2009 (old posts, page 1)


From the HN thread on this post from Garry at posterous, about product minimalism:

Teams at apple are TINY. Mail is like 3 guys. …

Two things: The thread was about how high quality software is easier without politics you get in large teams, which I agree with, and I bet that a lot of the software we love was made by smaller teams than you'd think.

And, just 3 engineers on Mail explains a lot.

Visible bindings

Just noticed this: Two-Way Data Binding in Flex 4.

Flex is an SDK for building Flash apps that I know nothing about, but this article presents what looks like a rough equivalent of Cocoa Bindings, and it has one really nice property that Cocoa has always been missing - say what you want about specifying a UI with XML, but the Flex XML looked like it'd be relatively easy to scan, search and diff. I've always thought that a human-readable text format for Cocoa NIBs would be a big improvement.

New Release of EagleFiler

From C-Command Blog - EagleFiler 1.4.7: a bunch of nice refinements.

I use EagleFiler to keep track of reference documents that I get in emails. Presentations, reports, etc - the kind of thing that would usually just get stored in the mail archive. Because I want a complete mail archive and a fast way to get to the important stuff, I keep the important stuff in EagleFiler so I can add tags and searches don't get a lot of false hits.

With all the news about web fonts lately...

With all the news about web fonts lately, I've been thinking about typography as a difference between web apps and desktop apps. No one expects web apps to conform to any standard UI, so designers can experiment and give us distinctive interfaces, using different fonts and color schemes.

It seems like there's less room to play in desktop apps - you'll see unique interfaces with new button styles, new controls, different color schemes, but as far as I can tell, not much variation in typography.

The only example off the top of my head is Panic Sans, used in Coda.

Why so little variation?

Is it the presence of a standard system font, UI guidelines, or just habit?

Is there a licensing issue for redistributing fonts with software? I tried to look for licensing terms, but this doesn't seem to be a common question.

I wouldn't mind some more tasteful variation in my desktop apps - I think the best web apps have shown us that different isn't always bad.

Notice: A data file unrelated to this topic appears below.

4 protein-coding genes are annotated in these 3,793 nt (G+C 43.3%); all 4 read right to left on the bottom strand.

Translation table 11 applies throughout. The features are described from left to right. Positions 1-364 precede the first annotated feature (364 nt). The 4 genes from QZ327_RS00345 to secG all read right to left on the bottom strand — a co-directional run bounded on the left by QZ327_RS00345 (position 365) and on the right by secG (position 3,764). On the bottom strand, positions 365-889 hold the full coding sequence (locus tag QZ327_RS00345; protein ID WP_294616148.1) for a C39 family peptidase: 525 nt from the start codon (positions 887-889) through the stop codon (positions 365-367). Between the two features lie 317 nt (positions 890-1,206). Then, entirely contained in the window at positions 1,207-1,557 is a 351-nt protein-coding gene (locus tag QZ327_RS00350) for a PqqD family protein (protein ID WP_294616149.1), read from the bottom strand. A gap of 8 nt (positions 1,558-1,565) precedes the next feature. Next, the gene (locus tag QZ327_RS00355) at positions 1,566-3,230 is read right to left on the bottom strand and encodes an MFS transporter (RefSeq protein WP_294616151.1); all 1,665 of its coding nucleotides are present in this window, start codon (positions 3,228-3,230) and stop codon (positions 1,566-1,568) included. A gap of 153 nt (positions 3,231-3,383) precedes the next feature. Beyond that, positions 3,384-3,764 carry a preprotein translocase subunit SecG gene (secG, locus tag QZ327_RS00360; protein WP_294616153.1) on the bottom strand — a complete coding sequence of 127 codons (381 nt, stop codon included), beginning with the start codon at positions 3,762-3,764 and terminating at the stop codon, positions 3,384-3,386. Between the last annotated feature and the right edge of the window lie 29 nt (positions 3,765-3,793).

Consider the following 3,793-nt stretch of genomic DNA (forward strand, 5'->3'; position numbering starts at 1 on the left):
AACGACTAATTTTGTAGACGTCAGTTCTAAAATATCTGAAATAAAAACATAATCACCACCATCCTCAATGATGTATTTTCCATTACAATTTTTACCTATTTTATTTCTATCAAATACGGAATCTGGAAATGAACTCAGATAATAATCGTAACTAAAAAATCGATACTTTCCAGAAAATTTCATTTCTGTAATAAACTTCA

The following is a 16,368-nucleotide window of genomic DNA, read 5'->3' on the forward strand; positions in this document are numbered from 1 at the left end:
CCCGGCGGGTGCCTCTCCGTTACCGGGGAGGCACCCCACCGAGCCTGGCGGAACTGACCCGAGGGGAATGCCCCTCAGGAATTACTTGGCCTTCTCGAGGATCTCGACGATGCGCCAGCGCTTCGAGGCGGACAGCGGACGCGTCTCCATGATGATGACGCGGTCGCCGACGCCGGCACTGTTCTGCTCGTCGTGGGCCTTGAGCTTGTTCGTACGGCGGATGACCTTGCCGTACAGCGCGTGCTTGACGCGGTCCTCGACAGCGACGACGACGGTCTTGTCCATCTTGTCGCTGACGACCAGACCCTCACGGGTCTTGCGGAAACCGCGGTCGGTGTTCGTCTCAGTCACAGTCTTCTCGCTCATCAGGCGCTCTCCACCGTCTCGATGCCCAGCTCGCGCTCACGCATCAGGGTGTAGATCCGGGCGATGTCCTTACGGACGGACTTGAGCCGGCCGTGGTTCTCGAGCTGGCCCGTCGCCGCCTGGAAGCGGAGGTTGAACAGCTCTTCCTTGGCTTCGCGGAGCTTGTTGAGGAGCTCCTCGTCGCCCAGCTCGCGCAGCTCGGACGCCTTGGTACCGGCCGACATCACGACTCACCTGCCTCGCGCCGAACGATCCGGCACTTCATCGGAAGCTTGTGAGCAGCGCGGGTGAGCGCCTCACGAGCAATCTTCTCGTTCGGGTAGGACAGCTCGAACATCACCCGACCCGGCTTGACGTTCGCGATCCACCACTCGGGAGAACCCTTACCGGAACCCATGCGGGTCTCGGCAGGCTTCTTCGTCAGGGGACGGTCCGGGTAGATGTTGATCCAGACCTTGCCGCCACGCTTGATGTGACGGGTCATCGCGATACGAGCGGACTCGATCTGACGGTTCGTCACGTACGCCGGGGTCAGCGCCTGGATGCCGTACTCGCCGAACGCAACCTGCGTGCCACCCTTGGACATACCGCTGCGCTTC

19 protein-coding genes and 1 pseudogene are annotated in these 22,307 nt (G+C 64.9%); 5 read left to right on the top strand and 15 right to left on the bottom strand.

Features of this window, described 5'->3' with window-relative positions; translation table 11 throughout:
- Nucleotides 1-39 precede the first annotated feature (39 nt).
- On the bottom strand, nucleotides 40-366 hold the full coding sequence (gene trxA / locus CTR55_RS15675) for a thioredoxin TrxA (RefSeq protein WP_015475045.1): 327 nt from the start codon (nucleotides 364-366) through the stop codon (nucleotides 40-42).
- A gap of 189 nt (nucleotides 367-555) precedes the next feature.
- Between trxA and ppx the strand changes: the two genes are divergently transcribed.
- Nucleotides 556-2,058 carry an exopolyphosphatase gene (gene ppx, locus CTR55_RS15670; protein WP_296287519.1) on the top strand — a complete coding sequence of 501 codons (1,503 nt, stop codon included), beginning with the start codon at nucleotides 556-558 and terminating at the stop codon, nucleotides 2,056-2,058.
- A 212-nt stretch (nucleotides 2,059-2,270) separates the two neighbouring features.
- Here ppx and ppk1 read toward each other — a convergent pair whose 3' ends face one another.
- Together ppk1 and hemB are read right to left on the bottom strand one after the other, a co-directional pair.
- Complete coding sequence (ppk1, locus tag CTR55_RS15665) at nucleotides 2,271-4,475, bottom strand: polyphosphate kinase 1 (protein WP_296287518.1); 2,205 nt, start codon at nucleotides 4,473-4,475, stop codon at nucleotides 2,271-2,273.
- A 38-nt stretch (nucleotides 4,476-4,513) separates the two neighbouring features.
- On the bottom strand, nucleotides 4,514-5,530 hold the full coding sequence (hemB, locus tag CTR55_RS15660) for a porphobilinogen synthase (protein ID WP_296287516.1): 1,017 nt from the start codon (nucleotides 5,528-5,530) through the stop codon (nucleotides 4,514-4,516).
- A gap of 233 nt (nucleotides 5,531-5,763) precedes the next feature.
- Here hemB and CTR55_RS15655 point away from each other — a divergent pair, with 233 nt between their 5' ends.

SVN in emacs vs. TextMate

Some responses I got to my post about SVN workflow pointed out TextMate's SVN integration. It looks like I could do what I want in TextMate, but it didn't look as smooth as the dedicated clients, and I might be wrong but it gave the impression that I couldn't set it all up without a lot of mousing around. Since I'm an emacs addict, I'm probably not going to give TextMate a real try, but in this case I think there'd be no reason to. I'll explain why.

It's not hard to get the layout I want in emacs with VC-mode. I put a screenshot below. On the left is a window (the whole OS window is an emacs "frame") with dired under VC - the directory edit mode showing what's modified. I've marked two of them so I can commit them together. In the middle I'm viewing the diff for one of the files, and on the right I'm editing the log entry for the entire commit. I can change things around without losing my log message - view other diffs, make edits, etc.

SVN in Emacs: Dired under VC / VC-Diff / Log-Edit

The only real problem I have with this is that it takes a bit of manual window setup every time to get to this arrangement and clean up the diff buffers, and that the display could be nicer. Cornerstone fixes the display issue, and if it (or another SVN client) got the workflow right, it'd fix the first.

I wrote an emacs function once to do that setup automatically. I called it vc-checkin-mike, and it got about 80% of the way there. Enough to feel like I'd spent too much time on it, but not enough that I wanted to use it.

As far as I can tell from screenshots, TextMate is roughly in the same spot as emacs - I can do what I want but it takes a bit of manual setup, and it's not as pretty as the dedicated clients like Cornerstone.

I was listening to the [Core Intuition](...

I was listening to the Core Intuition podcast on dog walks for a while, and I sent in a question they covered in Episode 17 (hi guys - better late than never).